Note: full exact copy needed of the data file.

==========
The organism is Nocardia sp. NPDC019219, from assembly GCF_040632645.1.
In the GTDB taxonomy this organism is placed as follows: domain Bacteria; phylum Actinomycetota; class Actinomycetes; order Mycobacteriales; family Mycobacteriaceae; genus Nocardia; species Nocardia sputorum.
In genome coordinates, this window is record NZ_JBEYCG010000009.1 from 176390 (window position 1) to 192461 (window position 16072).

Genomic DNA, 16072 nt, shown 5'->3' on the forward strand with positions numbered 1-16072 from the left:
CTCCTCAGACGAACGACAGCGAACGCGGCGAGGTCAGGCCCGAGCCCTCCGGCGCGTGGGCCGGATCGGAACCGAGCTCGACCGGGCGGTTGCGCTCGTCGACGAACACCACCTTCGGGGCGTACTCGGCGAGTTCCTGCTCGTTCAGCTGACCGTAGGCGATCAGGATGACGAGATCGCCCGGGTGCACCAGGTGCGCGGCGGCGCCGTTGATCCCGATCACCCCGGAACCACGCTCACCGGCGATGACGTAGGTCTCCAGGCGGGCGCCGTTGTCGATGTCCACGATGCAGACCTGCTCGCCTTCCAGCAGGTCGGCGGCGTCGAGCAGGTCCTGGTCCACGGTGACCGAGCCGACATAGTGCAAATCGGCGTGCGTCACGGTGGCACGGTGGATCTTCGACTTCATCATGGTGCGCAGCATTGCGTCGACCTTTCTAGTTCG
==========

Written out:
The organism is Nocardia sp. NPDC019219, from assembly GCF_040632645.1.
In the GTDB taxonomy this organism is placed as follows: domain Bacteria; phylum Actinomycetota; class Actinomycetes; order Mycobacteriales; family Mycobacteriaceae; genus Nocardia; species Nocardia sputorum.
In genome coordinates, this window is record NZ_JBEYCG010000009.1 from 176390 (window position 1) to 192461 (window position 16072).

Genomic DNA, 16072 nt, shown 5'->3' on the forward strand with positions numbered 1-16072 from the left:
CTCCTCAGACGAACGACAGCGAACGCGGCGAGGTCAGGCCCGAGCCCTCCGGCGCGTGGGCCGGATCGGAACCGAGCTCGACCGGGCGGTTGCGCTCGTCGACGAACACCACCTTCGGGGCGTACTCGGCGAGTTCCTGCTCGTTCAGCTGACCGTAGGCGATCAGGATGACGAGATCGCCCGGGTGCACCAGGTGCGCGGCGGCGCCGTTGATCCCGATCACCCCGGAACCACGCTCACCGGCGATGACGTAGGTCTCCAGGCGGGCGCCGTTGTCGATGTCCACGATGCAGACCTGCTCGCCTTCCAGCAGGTCGGCGGCGTCGAGCAGGTCCTGGTCCACGGTGACCGAGCCGACATAGTGCAAATCGGCGTGCGTCACGGTGGCACGGTGGATCTTCGACTTCATCATGGTGCGCAGCATTGCGTCGACCTTTCTAGTTCG